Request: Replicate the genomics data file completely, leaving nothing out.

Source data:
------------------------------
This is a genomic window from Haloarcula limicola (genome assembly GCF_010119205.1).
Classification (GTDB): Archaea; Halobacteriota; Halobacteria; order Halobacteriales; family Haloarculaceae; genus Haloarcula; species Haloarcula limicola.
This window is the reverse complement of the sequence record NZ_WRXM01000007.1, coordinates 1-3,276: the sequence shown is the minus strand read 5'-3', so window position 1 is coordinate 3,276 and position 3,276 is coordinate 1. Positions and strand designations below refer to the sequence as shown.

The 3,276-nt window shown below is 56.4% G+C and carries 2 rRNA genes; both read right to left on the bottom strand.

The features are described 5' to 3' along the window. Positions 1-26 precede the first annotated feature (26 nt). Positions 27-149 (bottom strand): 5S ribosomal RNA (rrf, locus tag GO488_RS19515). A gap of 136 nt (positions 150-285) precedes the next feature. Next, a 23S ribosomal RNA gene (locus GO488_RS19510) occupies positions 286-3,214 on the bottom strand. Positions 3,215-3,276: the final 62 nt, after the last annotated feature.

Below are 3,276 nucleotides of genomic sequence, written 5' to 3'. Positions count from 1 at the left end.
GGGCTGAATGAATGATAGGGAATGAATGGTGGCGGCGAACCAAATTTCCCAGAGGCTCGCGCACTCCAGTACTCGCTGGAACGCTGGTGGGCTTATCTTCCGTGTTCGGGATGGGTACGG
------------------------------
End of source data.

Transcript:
This is a genomic window from Haloarcula limicola (genome assembly GCF_010119205.1).
Classification (GTDB): Archaea; Halobacteriota; Halobacteria; order Halobacteriales; family Haloarculaceae; genus Haloarcula; species Haloarcula limicola.
This window is the reverse complement of the sequence record NZ_WRXM01000007.1, coordinates 1-3,276: the sequence shown is the minus strand read 5'-3', so window position 1 is coordinate 3,276 and position 3,276 is coordinate 1. Positions and strand designations below refer to the sequence as shown.

The 3,276-nt window shown below is 56.4% G+C and carries 2 rRNA genes; both read right to left on the bottom strand.

The features are described 5' to 3' along the window. Positions 1-26 precede the first annotated feature (26 nt). Positions 27-149 (bottom strand): 5S ribosomal RNA (rrf, locus tag GO488_RS19515). A gap of 136 nt (positions 150-285) precedes the next feature. Next, a 23S ribosomal RNA gene (locus GO488_RS19510) occupies positions 286-3,214 on the bottom strand. Positions 3,215-3,276: the final 62 nt, after the last annotated feature.

Below are 3,276 nucleotides of genomic sequence, written 5' to 3'. Positions count from 1 at the left end.
GGGCTGAATGAATGATAGGGAATGAATGGTGGCGGCGAACCAAATTTCCCAGAGGCTCGCGCACTCCAGTACTCGCTGGAACGCTGGTGGGCTTATCTTCCGTGTTCGGGATGGGTACGG